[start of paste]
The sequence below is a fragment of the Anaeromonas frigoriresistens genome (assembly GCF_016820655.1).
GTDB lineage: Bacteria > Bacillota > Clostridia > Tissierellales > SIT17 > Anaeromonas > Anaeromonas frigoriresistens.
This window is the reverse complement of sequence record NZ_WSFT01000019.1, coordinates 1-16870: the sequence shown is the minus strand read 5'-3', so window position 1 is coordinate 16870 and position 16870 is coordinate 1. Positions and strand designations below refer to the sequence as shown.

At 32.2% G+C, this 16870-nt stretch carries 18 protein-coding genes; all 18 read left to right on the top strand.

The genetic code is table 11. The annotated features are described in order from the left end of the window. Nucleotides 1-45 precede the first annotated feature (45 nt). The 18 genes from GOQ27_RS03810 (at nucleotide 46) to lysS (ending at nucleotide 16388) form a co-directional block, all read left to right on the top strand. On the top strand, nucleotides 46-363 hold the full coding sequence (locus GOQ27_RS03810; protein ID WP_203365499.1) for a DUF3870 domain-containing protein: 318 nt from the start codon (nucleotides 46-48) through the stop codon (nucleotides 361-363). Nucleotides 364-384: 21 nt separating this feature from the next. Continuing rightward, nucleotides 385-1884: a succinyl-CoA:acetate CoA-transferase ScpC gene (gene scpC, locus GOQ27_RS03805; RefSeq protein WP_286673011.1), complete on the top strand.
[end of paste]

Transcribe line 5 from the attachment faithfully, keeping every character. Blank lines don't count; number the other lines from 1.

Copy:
The genetic code is table 11. The annotated features are described in order from the left end of the window. Nucleotides 1-45 precede the first annotated feature (45 nt). The 18 genes from GOQ27_RS03810 (at nucleotide 46) to lysS (ending at nucleotide 16388) form a co-directional block, all read left to right on the top strand. On the top strand, nucleotides 46-363 hold the full coding sequence (locus GOQ27_RS03810; protein ID WP_203365499.1) for a DUF3870 domain-containing protein: 318 nt from the start codon (nucleotides 46-48) through the stop codon (nucleotides 361-363). Nucleotides 364-384: 21 nt separating this feature from the next. Continuing rightward, nucleotides 385-1884: a succinyl-CoA:acetate CoA-transferase ScpC gene (gene scpC, locus GOQ27_RS03805; RefSeq protein WP_286673011.1), complete on the top strand.